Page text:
“The philanthropic sector’s growing urgency to tackle inequities…offers strong motivation to take stock,” notes the National Committee for Responsive Philanthropy (NCRP) in its new publication, “Power Moves: Your essential philanthropy assessment guide for equity and justice.” There are, of course, many positive examples of philanthropic action to address inequality. NCRP highlights a few of these, including:
- In Washington DC, the Hill-Snowdon Foundation “makes grants to organizations that use multi-generational approaches to address issues facing low-income youth of color and other marginalized youth, and multi-issue organizing that promotes family-supporting and community-strengthening jobs.” This includes creating both a fund and funder’s network to support Black-led organizing.
- In California, the California Civic Participation Funders has brought together foundations and grantees in a common network which, since 2012, has led to $4 million in funding that has helped strengthen local organizations and networks “to mobilize and engage underrepresented voters more effectively” in four Southern California counties.
- In Pennsylvania, in January of this year, the Pittsburgh Community Foundation, for the first time in its history, filed an amicus brief in a state supreme court case that ended up throwing out the state’s congressional district map and instating a new one that allows for more competitive elections.
The examples are inspiring, but they are also far less common than they should be. “Power Moves” aims to help change that by providing a toolkit that can help guide foundations through a process of self-assessment, planning, and action. Additional support materials are available online. Developed by a team led by Lisa Ranghelli and Jennifer Choi, the toolkit is predicated on the idea that “taking time out for self-assessment and learning is an important part of the organizational cycle of planning, action, and reflection.”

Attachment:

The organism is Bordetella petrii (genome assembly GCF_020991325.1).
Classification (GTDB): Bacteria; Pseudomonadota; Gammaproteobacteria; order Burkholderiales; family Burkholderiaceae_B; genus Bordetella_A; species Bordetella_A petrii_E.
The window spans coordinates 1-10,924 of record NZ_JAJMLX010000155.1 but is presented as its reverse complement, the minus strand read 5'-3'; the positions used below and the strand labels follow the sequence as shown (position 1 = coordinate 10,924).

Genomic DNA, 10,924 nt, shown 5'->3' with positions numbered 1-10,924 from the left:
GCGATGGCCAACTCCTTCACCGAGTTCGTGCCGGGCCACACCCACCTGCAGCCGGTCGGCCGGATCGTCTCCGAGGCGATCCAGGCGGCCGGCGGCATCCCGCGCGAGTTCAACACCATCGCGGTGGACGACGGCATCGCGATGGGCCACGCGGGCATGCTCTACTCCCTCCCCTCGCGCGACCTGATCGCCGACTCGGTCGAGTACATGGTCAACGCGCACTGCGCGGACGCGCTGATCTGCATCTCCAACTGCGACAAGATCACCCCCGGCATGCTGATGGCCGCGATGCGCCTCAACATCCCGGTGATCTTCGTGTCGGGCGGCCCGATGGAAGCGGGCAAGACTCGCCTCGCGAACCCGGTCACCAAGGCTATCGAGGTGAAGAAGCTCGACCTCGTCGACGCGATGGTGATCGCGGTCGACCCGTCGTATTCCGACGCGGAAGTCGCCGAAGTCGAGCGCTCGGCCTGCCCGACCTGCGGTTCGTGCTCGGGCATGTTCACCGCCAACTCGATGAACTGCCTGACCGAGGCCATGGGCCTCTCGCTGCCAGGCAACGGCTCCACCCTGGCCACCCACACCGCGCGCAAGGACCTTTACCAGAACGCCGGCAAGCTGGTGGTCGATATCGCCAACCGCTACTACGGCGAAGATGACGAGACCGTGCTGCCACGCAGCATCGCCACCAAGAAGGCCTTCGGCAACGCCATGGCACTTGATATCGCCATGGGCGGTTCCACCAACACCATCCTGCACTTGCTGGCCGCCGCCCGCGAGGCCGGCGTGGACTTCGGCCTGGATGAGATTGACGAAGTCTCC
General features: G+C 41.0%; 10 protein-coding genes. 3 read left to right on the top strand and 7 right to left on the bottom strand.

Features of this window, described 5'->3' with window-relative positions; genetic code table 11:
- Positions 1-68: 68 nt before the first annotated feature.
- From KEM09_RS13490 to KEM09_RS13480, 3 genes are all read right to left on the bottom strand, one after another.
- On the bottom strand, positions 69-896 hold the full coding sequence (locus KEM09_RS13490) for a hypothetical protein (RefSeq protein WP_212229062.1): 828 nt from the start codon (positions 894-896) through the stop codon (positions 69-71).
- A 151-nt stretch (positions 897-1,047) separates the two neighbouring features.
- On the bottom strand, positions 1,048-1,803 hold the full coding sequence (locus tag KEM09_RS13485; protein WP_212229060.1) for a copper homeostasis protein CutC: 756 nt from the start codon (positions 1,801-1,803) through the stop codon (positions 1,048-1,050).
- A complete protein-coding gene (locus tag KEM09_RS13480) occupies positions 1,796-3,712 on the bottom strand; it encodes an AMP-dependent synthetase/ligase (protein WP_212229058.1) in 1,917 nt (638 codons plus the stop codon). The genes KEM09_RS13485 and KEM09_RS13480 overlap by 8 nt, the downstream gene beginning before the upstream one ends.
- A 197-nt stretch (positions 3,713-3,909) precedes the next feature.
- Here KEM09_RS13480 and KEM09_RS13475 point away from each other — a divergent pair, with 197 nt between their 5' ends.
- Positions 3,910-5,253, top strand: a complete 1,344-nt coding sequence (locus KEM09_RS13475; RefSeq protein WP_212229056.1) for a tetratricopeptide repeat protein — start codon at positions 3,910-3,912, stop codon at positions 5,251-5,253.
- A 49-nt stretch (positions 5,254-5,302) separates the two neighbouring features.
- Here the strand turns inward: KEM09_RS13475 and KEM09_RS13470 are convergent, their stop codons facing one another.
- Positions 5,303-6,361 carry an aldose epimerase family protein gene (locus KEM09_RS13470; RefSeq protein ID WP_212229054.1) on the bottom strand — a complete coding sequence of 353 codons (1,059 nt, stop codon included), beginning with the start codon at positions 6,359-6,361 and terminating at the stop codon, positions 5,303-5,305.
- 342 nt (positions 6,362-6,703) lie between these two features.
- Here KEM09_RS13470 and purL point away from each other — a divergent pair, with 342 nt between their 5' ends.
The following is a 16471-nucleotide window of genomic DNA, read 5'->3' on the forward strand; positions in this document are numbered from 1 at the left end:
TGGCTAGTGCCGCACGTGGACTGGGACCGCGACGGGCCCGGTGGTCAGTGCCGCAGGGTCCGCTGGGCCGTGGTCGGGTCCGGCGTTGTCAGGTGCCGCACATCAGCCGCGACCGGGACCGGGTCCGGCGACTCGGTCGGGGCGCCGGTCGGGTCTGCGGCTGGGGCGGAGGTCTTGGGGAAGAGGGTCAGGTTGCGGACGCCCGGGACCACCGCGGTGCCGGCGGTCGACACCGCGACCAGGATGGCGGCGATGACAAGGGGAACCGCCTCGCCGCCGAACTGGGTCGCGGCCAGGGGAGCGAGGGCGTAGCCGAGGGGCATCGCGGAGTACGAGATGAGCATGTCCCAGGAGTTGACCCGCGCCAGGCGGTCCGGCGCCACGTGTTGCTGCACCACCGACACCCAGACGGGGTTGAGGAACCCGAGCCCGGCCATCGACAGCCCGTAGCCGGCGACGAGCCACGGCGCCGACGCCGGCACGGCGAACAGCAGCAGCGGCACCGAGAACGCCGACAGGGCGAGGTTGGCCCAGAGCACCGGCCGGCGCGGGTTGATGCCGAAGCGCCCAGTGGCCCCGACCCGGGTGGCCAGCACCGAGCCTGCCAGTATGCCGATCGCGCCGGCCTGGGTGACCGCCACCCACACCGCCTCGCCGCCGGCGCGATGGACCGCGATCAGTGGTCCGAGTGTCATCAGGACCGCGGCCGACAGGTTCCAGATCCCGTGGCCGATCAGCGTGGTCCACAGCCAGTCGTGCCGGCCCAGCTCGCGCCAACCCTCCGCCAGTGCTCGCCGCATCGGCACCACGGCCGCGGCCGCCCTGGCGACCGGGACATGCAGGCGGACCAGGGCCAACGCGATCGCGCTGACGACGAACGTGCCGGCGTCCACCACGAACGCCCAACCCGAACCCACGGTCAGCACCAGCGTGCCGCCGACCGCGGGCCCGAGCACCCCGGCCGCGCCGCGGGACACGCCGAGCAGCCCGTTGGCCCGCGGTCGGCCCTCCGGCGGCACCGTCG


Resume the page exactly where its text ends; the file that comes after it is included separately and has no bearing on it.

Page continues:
The toolkit is also grounded in the notion that seeking to achieve equity without addressing power and privilege directly is a fool’s errand, and the failure of some in philanthropy (and nonprofits too) to understand this can be dangerous. In their report, Ranghelli and Choi observe that because “power is not often discussed openly and directly, it tends to grow in unintentional ways that mirror and exacerbate dominant power structures.”
The toolkit builds on at least a decade of work by NCRP on these issues, and in particular its Philamplify project, which assesses “the effectiveness of foundations by interviewing and surveying grantees and stakeholders and examining documents,” as NPQ once described it. Over the years, Philamplify has provided equity assessments of a number of leading foundations and the lessons learned over the years have helped inform NCRP’s latest work.
One feature that is notable about the toolkit is that NCRP decided to focus not on philanthropy as a whole, but rather on those foundations which have already signed on to an equity agenda. In other words, the toolkit is designed to be used by foundations that have made a commitment to targeting grants to under-resourced communities and that have already made explicit commitments to promoting community engagement, diversity, equity, and inclusion.
The toolkit authors have gone so far as to include a “readiness assessment” checklist. And, if your foundation is not ready? In that case, the authors advise focusing on education and training of staff and trustees first. After that, maybe talk to “some of the funders highlighted in this toolkit to find out how they got started on the path to building, sharing and wielding power for equity.”
But for those foundations who signed on the dotted line, the idea is to get real—and dig deep. As Ranghelli and Choi write in the report’s first sentence, “To make the world a better place, communities need to build power; funders need to share their power with these communities; and they both need to wield their power to influence relevant audiences and decision-makers.”
This, to say the least, is no small or easy task. After all, as Ranghelli and Choi point out, “Organized philanthropy represents institutions of the wealthy, and giving across the board is increasingly skewed toward the rich.” Moreover,